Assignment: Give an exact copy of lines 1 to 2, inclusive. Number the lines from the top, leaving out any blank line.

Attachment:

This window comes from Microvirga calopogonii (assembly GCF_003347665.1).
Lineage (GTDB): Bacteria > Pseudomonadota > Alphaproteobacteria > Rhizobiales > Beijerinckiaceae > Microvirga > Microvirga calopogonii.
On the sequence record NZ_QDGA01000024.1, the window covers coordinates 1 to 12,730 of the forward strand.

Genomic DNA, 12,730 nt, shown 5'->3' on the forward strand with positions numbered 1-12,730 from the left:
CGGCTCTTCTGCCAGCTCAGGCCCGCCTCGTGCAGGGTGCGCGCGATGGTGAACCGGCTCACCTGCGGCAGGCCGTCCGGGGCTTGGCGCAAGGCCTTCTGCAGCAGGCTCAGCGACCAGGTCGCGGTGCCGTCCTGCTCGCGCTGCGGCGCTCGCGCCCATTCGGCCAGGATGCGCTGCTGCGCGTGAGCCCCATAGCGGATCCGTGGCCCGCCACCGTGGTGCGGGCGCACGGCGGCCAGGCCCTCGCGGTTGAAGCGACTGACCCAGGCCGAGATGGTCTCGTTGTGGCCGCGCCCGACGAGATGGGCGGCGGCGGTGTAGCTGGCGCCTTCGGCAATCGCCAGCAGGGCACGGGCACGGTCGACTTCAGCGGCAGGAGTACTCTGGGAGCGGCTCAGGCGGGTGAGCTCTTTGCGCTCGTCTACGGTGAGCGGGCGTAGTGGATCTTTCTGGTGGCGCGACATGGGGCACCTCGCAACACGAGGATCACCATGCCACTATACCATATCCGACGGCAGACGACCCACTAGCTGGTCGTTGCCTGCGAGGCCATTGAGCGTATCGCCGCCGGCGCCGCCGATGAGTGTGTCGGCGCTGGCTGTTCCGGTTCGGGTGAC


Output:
This window comes from Microvirga calopogonii (assembly GCF_003347665.1).
Lineage (GTDB): Bacteria > Pseudomonadota > Alphaproteobacteria > Rhizobiales > Beijerinckiaceae > Microvirga > Microvirga calopogonii.